(Or: Why You Should Talk to Your Kids About Money Before Applying)

My son applied to two schools: In-State-U and an Out-Of-State-U-With-A-Scholarship. I’m fairly certain that a big reason for applying to OOSU was that his sister is applying to a number of schools and he felt like maybe he’d be doing something wrong if he didn’t. He wants to attend a big school; he loves sports and wants a D-1 sports program to be part of his college experience. His GPA isn’t fabulous but he did really well on the ACT, so he did some research and discovered that OOSU has a big scholarship for out of state students that’s based solely on test scores.

Since he had everything ready in time for the early action deadline, he did early action (nonbinding) to both, submitting his applications online on Oct. 31. And here the paths diverged. I’ll insert here that even with the scholarship, OOSU would cost at least $11,000 more annually than ISU.

On Nov. 2, he got an acceptance letter from OOSU along with a huge congratulations letter for the substantial scholarship ($18,000) he was awarded. On Nov. 4, he got a big packet in the mail from OOSU confirming his acceptance and scholarship, along with some OOSU logo stickers (“Put one on your phone! Put one on your laptop!”). The following week he was invited to a campus open house in late January. (Did I mention, we live in Portland and OOSU is in a far sunnier, warmer place?) I got emails from the campus store linking to sweatshirts I could buy him to celebrate his acceptance. He’s received emails about on-campus housing, reminding him that as soon as he accepts, he gets his housing preference number—and look, this dorm has a pool! In short, OOSU wants him to accept, is making him feel very special, and is informing him of all the great things about their school on an ongoing basis. All the while, I’m watching his interest in OOSU grow and getting this gnawing feeling in my stomach thinking about 44,000 extra dollars and wondering when ISU will step in and rekindle his enthusiasm.

What about ISU? He received an email confirming they received his application, and then crickets. After several weeks, during which time a number of his friends had received admissions offers from ISU, I logged onto his portal there with him to confirm that his application was complete, including supporting documentation like transcripts and test scores. Yes, all there. And still no word. Then again, they said they’d respond by Dec. 15 and it was only Thanksgiving week. So I suppose they’re within their rights to keep mum. Meanwhile, OOSU keeps blasting away.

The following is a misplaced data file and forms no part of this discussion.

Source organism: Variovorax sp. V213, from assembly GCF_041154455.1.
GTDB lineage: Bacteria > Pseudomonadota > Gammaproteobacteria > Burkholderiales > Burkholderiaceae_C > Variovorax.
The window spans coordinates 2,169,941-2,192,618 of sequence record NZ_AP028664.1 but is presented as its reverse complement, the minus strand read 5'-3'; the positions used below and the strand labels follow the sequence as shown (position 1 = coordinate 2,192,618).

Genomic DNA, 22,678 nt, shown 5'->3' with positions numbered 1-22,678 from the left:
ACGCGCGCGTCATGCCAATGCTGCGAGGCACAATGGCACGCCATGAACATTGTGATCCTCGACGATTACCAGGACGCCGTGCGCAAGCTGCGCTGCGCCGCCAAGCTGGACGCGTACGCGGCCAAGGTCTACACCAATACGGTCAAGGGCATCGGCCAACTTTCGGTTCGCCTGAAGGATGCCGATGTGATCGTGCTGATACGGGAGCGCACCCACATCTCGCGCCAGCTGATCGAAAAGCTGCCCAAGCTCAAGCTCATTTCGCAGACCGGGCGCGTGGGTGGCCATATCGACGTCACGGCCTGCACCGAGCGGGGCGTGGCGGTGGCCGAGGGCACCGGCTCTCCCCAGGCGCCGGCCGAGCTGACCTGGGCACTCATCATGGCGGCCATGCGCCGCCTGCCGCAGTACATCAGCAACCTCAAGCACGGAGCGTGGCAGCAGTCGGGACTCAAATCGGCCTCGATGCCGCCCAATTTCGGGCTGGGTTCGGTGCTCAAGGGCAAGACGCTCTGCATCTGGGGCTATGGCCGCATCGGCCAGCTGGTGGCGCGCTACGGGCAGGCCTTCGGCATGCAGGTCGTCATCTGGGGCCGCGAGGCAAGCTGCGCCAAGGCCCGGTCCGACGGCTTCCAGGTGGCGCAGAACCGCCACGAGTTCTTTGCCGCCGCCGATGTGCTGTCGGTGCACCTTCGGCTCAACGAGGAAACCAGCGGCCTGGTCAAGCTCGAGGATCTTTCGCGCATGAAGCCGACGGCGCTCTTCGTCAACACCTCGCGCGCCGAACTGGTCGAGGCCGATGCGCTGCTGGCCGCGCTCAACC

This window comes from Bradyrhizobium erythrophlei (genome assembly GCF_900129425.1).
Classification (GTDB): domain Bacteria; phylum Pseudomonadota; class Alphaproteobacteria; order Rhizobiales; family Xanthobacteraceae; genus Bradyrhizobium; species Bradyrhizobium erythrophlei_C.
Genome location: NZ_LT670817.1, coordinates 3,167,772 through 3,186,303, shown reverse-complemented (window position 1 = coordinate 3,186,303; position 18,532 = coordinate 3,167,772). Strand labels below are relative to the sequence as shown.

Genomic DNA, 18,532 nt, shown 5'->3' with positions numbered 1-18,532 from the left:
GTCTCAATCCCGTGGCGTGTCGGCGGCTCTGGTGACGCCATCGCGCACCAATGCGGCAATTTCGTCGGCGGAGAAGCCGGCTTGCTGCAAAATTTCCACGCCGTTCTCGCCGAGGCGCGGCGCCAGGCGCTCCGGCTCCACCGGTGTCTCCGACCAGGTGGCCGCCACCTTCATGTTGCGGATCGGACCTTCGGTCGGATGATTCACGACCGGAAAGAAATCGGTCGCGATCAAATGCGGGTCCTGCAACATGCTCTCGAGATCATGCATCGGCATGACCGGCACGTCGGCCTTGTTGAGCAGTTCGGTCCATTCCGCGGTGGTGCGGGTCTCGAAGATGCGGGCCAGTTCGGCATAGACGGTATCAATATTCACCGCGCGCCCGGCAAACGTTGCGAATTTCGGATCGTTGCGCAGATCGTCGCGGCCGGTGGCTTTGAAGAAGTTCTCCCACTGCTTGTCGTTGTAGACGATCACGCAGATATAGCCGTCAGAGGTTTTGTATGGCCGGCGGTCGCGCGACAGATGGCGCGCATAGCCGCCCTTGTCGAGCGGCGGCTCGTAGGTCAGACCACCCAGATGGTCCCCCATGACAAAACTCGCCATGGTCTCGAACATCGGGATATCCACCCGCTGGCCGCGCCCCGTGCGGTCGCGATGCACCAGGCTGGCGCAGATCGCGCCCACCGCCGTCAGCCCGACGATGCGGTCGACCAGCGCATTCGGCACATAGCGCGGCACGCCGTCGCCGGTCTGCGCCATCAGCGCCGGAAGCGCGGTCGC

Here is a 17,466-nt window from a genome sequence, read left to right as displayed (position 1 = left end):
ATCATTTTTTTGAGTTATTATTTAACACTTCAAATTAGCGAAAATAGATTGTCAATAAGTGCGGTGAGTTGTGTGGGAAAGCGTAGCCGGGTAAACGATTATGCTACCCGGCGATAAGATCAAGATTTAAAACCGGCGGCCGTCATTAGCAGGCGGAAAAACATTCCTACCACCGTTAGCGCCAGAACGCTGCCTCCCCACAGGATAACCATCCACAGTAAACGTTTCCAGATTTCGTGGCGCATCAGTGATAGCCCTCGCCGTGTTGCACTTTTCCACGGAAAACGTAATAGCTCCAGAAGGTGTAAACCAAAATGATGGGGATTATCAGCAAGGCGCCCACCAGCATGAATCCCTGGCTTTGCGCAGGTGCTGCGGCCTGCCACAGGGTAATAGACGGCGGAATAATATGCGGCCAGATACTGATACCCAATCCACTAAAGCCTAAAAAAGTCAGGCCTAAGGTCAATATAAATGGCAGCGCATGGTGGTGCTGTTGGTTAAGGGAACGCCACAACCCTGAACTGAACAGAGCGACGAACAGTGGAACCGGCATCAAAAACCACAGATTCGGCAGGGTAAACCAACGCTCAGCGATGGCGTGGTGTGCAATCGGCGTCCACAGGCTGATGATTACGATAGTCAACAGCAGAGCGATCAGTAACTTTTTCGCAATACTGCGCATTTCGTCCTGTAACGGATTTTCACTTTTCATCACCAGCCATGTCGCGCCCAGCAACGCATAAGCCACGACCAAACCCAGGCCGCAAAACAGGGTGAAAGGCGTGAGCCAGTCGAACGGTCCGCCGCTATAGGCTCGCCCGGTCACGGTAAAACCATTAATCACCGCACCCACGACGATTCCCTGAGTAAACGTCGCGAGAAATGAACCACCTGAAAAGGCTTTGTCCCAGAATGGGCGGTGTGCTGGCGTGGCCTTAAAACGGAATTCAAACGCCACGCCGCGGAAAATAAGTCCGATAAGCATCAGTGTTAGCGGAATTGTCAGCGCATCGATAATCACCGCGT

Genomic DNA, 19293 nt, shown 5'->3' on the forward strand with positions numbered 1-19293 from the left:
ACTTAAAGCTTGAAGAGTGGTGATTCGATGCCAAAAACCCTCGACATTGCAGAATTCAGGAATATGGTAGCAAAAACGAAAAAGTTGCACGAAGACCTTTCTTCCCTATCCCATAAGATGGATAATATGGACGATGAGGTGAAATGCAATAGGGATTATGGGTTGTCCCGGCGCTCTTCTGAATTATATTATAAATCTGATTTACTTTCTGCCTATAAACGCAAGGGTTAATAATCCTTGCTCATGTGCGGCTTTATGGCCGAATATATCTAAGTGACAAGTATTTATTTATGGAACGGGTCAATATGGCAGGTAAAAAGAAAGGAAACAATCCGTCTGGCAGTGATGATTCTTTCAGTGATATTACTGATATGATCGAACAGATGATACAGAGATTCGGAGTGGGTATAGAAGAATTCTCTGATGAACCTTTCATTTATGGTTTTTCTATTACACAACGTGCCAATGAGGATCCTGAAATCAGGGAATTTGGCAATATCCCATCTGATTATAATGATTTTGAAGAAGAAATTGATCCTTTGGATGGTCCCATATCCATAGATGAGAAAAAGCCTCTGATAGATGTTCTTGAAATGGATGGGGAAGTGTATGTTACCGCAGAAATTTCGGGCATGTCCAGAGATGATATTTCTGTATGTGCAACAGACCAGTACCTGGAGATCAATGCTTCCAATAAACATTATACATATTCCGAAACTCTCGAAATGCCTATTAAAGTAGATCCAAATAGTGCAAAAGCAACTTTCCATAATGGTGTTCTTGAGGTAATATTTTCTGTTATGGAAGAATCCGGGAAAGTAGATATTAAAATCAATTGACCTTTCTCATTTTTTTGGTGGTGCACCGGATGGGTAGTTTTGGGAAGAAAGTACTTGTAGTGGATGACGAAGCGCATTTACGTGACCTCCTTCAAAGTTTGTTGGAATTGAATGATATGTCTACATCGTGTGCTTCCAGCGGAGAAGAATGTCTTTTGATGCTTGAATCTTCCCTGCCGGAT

Last Wednesday he once again went to his ISU account to confirm—again—that his application was complete, as he had done on a nearly daily basis for the two weeks leading up to last Wednesday. And it was, and his status had changed from “Processed” to “Admission Offered.” But still no email confirmation. And that big acceptance package that his friends keep posting on Snapchat and Instagram? No sign of that, either.

I’m sure that when it does come, he’ll be excited. However, it really was more of a relief than anything else when he saw that his status had changed. He’s told people all along that he wants to go to ISU, so there was some ego involved—not to mention some confusion because even without a fabulous GPA, he definitely isn’t a marginal applicant as far as ISU goes. And he’s going to tour OOSU in late January.

Here’s where the money conversation matters: Despite all the excitement and hype, he understands what it would mean to attend a school that costs an extra $44,000 over four years. A neighbor mentioned talking about college with him and that he was really excited about his acceptance at OOSU. I told her I was nervous about the money aspect of it, given all the marketing messages he was receiving. She said he told her that it would still cost an extra $11,000 a year and that as a result he was hoping to hear back from ISU soon—so it was nice to see that he has some awareness of the financial implications of a more expensive school. When he finally found out he’s been admitted to ISU, we joked that he could visit OOSU every year in grand style if he stayed in state.

And that gets to another piece of this process: What do we want the four-year experience to include? I’d like for him to be able to study abroad, not have a job his first term in college so he can focus on school, join a fraternity if that’s what he wants, go to sports events, participate in intramurals. All of which are accessible if he stays in-state, less so if not.

So before the hype machine cranks up, make sure your student understands college costs and what’s affordable for your family. Because plenty of schools have aggressive marketing campaigns that play on the very emotions that are most raw for kids at this point in the process—their need for acceptance, their desire to have their achievements validated, and their desire for an Instagram-worthy acceptance picture.